Although apartment prices have not been set, they may sell for as much as $3,000 per square foot, according to the New York Times — potentially placing a 2,500-square-foot unit at around $7.5 million.
Alchemy Properties purchased the 30 floors of the Woolworth Building from the Witkoff Group and Cammeby’s International, which will continue to co-own the lower 27 floors of the building and lease them as office space.
“It was a complicated deal, because we had to do a lot of work with [the Witkoff Group and Cammeby’s International],” said Horn, “but they acted in a first-class manner throughout the process. It’s been a collaborative effort, and I think we came up with a very good result.”
Another media giant heads Downtown
Nielsen, the major media company specializing in marketing and advertising research, will soon move to a new headquarters building in the Financial District, according to sources cited in the Wall Street Journal.
The company, currently based in the East Village at 770 Broadway, is nearing a deal to lease about 160,000 square feet at 85 Broad Street, the former headquarters of Goldman Sachs.
Plans for Nielsen’s relocation had been in the works since last spring, when it hired the real estate firm C.B.R.E. Group to find a tenant to sublet its space at 770 Broadway.
This deal would part of a series of similar moves made by media companies over the past several years.
More than 30 media companies have relocated to Downtown since 2005, 10 of whom have taken place since last year, according to a real estate report by the Downtown Alliance.
The most notable deal was publishing giant Conde Nast’s leasing of approximately one million square feet of space at 1 World Trade Center for its new headquarters. Other high-profile companies that have moved to Downtown are American Media, which publishes numerous celebrity and fitness magazines, and Harry Fox, one of the nation’s premier music licensing companies.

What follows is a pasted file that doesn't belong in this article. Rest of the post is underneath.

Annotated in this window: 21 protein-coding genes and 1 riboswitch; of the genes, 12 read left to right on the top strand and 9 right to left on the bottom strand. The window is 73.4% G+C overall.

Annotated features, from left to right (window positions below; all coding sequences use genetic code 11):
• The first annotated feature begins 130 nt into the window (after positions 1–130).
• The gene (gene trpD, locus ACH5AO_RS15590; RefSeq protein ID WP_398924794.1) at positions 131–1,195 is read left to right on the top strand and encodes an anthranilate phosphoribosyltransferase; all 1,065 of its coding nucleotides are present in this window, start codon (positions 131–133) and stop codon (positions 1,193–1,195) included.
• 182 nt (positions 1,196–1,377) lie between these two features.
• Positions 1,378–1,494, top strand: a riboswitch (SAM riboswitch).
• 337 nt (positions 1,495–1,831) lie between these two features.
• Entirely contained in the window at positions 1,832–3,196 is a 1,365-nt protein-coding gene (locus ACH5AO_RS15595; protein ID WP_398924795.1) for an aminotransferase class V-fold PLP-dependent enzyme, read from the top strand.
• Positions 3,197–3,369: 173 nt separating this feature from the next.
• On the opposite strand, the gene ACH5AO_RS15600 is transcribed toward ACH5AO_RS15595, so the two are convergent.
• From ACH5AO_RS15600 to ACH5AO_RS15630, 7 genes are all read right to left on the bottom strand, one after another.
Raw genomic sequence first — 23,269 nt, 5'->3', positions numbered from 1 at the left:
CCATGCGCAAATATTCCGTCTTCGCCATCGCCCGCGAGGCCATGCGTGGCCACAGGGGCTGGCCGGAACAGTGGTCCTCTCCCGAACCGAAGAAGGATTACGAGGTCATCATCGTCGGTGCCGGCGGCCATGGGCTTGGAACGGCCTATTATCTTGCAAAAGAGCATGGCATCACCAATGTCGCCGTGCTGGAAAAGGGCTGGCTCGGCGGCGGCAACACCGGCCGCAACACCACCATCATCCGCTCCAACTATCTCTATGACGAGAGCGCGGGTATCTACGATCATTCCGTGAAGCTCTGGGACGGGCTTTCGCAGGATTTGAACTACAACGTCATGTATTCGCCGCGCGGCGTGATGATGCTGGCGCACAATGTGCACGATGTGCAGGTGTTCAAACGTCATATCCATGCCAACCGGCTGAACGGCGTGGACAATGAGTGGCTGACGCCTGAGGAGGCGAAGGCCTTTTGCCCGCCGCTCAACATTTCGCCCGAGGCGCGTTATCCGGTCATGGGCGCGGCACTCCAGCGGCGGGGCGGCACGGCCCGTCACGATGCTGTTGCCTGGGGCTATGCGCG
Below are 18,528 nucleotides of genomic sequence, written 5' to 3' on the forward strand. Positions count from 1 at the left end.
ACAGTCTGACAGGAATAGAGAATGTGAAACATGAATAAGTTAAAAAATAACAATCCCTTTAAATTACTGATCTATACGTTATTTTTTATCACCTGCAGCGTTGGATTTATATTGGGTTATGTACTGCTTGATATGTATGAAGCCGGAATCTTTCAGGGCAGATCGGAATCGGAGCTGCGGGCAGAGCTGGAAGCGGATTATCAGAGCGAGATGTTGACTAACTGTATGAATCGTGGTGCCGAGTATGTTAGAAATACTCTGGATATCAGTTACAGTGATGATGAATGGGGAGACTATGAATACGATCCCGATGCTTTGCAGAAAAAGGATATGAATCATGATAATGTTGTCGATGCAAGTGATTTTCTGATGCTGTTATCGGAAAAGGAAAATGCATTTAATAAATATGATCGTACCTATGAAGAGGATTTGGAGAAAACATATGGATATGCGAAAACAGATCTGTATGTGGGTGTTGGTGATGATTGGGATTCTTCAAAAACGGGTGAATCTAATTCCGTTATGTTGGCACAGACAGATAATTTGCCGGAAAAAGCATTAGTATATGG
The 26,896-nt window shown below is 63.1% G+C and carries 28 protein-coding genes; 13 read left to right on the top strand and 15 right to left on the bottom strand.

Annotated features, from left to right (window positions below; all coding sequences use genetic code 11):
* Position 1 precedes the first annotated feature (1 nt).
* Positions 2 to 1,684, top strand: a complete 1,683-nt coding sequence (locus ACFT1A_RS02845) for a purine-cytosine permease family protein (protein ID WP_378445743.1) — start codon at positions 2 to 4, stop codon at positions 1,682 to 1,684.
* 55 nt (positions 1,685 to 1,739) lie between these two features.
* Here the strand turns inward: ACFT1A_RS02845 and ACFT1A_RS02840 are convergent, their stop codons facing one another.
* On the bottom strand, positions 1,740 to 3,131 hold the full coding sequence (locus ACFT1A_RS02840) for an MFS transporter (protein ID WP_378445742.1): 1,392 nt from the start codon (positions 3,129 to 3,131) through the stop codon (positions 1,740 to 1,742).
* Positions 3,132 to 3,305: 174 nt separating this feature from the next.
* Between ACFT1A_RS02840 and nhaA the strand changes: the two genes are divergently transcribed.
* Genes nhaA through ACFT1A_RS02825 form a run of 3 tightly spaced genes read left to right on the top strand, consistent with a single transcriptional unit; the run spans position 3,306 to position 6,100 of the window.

The New York Daily News also relocated to Downtown in 2010, moving its headquarters from 450 W. 33rd St. to 4 New York Plaza, between Water and South Streets.
9/11 Memorial has drawn four million visitors
The National Sept. 11 Memorial has drawn more than four million visitors since its opening last year on the day after the 10th anniversary of the 9/11 attacks. The milestone was announced on Thurs., Aug. 9 by the 9/11 Memorial Foundation, the nonprofit organization that runs both the memorial and the yet-to-be-completed museum.
The site, which attracts visitors from all 50 states and 170 countries, is projected to continue attracting up to four million people each year, according to the foundation.
“This reflects the deeply held belief of the importance of honoring victims of the terrorist attacks that shocked the world almost 11 years ago,” 9/11 Memorial President Joe Daniels said of the milestone.
Meanwhile, trouble is still brewing around the 9/11 Museum, where construction has been delayed because of feuds between Mayor Michael Bloomberg — who chairs the 9/11 Memorial Foundation — and the Port Authority of New York and New Jersey.
“It’s getting harder to raise money [for the museum],” said Bloomberg on his weekly WOR 710 radio show.
He added, however, that “we’re working with [the Port Authority], and hopefully we can come up with a solution quickly.”